Tuesday, December 02, 2008

Overparenting on Parade

Grab the November issue of The New Yorker and thumb to The Child Trap: The Rise of Overparenting by Joan Acocella. It's a good look at the recent parenting phenomenon - you know, spoiling (toys, few rules, too many birthday parties) combined with parental anxiety (are formula, tv, baby, germs, etc., harming my child?) and academic achievement demands (nursery interviews, phonics for toddlers, mandarin for preschoolers). She sorts through a few recent books on the topic - like "A Nation of Wimps: The High Cost of Invasive Overparenting" by Psychology Today editor Hara Estroff Marano. Books that basically sound the alarms about today's children, tomorrow's unemployed, listless adults. Fortunately Acocella ask a critical question - is this a real emergency? an epidemic? or could is be a very small segment of the population hovering over their children?

2 comments:

Tamar said...

I think that it is a small segment of the population at the extremes, but the anxiety that spawns the overprotectiveness is widespread.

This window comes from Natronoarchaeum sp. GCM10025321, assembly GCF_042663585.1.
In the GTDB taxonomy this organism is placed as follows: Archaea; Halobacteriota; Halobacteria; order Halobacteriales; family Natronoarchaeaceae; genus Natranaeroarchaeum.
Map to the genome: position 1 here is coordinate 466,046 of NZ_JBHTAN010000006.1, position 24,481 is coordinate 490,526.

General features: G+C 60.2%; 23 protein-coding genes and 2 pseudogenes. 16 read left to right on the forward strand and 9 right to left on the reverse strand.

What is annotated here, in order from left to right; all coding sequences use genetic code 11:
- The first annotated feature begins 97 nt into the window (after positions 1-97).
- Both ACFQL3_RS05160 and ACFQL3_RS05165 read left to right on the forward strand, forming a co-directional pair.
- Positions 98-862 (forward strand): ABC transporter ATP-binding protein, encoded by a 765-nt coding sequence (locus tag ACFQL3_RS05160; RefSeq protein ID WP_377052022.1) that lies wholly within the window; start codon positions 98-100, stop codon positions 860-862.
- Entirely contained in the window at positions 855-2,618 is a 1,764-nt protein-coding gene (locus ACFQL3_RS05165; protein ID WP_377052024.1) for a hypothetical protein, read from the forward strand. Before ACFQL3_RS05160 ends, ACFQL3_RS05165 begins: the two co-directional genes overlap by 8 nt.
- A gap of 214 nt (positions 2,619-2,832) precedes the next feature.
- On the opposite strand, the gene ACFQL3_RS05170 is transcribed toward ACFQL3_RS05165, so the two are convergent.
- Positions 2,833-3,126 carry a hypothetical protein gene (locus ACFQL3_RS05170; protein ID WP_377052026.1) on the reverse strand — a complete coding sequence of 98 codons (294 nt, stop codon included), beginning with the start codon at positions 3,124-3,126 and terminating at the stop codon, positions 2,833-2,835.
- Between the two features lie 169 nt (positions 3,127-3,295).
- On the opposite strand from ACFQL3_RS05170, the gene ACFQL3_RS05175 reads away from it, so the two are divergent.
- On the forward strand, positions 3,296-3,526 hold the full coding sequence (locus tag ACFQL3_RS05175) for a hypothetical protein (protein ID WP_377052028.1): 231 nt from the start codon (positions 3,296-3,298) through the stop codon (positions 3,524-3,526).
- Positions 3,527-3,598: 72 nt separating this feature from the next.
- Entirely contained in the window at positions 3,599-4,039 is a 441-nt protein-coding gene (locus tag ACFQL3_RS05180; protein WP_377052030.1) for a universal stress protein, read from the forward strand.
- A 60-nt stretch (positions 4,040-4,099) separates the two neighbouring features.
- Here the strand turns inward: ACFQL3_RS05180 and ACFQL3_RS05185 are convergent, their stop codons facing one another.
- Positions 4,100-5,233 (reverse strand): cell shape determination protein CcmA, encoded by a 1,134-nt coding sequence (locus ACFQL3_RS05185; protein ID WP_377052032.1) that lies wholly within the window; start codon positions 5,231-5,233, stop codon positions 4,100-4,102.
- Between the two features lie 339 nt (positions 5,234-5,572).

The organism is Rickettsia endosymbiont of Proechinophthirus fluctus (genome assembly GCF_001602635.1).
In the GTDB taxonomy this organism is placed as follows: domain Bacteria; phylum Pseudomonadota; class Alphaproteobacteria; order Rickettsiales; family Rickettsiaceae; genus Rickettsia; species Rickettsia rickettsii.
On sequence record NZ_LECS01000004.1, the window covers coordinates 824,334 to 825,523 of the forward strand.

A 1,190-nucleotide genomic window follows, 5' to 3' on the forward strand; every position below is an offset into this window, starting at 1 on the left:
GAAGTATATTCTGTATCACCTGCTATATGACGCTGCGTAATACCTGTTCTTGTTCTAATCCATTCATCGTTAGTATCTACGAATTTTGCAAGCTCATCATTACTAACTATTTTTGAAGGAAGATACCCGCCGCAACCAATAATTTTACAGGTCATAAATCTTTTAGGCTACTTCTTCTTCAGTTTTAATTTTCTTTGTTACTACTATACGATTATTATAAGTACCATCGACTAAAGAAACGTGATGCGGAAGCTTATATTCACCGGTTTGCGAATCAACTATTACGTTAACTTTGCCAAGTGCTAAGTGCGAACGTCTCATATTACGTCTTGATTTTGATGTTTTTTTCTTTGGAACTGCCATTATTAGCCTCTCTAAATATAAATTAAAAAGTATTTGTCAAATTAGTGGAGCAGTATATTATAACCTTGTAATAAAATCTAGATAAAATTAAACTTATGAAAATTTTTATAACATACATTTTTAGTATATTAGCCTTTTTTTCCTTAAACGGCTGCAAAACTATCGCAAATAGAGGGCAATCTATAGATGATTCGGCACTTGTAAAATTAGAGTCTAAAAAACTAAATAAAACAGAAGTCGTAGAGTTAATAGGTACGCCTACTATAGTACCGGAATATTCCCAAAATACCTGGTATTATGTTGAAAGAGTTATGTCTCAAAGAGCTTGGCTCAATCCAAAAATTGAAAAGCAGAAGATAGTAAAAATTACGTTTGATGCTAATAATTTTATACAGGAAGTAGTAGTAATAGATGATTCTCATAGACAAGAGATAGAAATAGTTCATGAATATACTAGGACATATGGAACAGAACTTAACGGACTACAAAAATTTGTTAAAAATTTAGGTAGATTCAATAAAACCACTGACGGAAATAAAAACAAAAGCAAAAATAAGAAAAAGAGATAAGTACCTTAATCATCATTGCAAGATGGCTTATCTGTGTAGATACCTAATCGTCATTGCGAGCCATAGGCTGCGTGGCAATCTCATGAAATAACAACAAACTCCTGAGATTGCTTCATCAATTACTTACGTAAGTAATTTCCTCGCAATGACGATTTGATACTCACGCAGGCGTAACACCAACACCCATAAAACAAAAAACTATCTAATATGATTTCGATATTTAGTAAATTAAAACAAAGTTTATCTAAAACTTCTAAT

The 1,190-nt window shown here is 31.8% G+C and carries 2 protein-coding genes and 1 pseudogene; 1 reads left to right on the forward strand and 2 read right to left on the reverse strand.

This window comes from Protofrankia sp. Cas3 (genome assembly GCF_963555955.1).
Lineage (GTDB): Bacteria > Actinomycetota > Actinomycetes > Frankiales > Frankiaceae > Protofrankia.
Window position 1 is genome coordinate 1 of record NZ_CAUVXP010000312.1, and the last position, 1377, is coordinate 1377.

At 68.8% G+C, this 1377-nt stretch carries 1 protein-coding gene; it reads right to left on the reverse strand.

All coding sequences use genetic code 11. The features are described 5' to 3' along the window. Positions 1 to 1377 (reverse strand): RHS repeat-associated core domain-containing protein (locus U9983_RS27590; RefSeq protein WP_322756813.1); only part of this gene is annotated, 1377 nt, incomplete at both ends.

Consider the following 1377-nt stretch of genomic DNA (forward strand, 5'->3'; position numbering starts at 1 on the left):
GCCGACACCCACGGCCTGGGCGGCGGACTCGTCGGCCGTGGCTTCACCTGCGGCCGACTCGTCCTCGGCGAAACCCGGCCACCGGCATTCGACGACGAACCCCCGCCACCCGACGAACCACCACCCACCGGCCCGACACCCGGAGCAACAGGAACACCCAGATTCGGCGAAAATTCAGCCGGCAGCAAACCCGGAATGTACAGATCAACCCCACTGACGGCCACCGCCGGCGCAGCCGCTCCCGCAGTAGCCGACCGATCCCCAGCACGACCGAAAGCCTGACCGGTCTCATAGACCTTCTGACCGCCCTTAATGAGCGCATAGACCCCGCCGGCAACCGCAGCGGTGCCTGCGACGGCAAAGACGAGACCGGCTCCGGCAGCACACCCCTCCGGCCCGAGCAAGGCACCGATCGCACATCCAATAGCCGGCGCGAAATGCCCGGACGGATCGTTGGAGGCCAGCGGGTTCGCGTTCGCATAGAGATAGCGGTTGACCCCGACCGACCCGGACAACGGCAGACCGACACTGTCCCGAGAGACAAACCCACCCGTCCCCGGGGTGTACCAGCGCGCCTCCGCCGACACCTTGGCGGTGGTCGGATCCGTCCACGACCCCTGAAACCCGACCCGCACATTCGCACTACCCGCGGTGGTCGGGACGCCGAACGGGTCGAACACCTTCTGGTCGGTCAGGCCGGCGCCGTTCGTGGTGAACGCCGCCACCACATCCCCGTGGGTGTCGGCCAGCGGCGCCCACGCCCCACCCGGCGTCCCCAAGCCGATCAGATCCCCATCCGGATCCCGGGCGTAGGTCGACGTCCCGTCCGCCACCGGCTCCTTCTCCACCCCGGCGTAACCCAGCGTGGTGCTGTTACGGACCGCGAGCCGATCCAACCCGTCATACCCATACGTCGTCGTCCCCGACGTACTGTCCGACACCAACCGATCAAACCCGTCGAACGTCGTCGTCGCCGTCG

In uncertain times, parents are more likely to swoop and rescue rather than encourage resilience and self-sufficiency-- so, looks like with the current economic situation we're going to see more swooping.

I think that parents can strike a balance and bring out the best in their kids rather than serving it to them. Being able to compassionately detach and see our kids struggle and then master is an essential skill.This is the subject of my new book, Freeing Your Child from Negative Thinking: Powerful, Practical Strategies to Build a Lifetime of Resilience, Flexibility and Happiness.

If you'd like to see an excerpt, you can find one at www.freeingyourchild.com.

Tamar Chansky

Dr. Polly said...

Thanks, Tamar. Yes, I was just thinking about the economy in the crapper and its effects on kids and parents. Just heard a guy on NPR saying that we commit more people to mental health institutions in these harder economic times - not because people struggle more with mental health issue - but because we have lower frustration thresholds. We tolerate less out of the ordinary behavior. Makes me wonder if we'll see a sweling in the children diagnosed with a variety of disorders. Do you know anything about this? I also think your prediction is dead-on that parents, worried, frustrated, might pull in the reins even more. And perhaps, exert the little control they have left in the world - on their kids.

I know families with OCD and other anxiety disorders often get left out of discussions dominated by some of the more fashionable disorders. But thanks for your efforts. Good luck with the book, thanks for your professional insights! I'll be checking in at your website.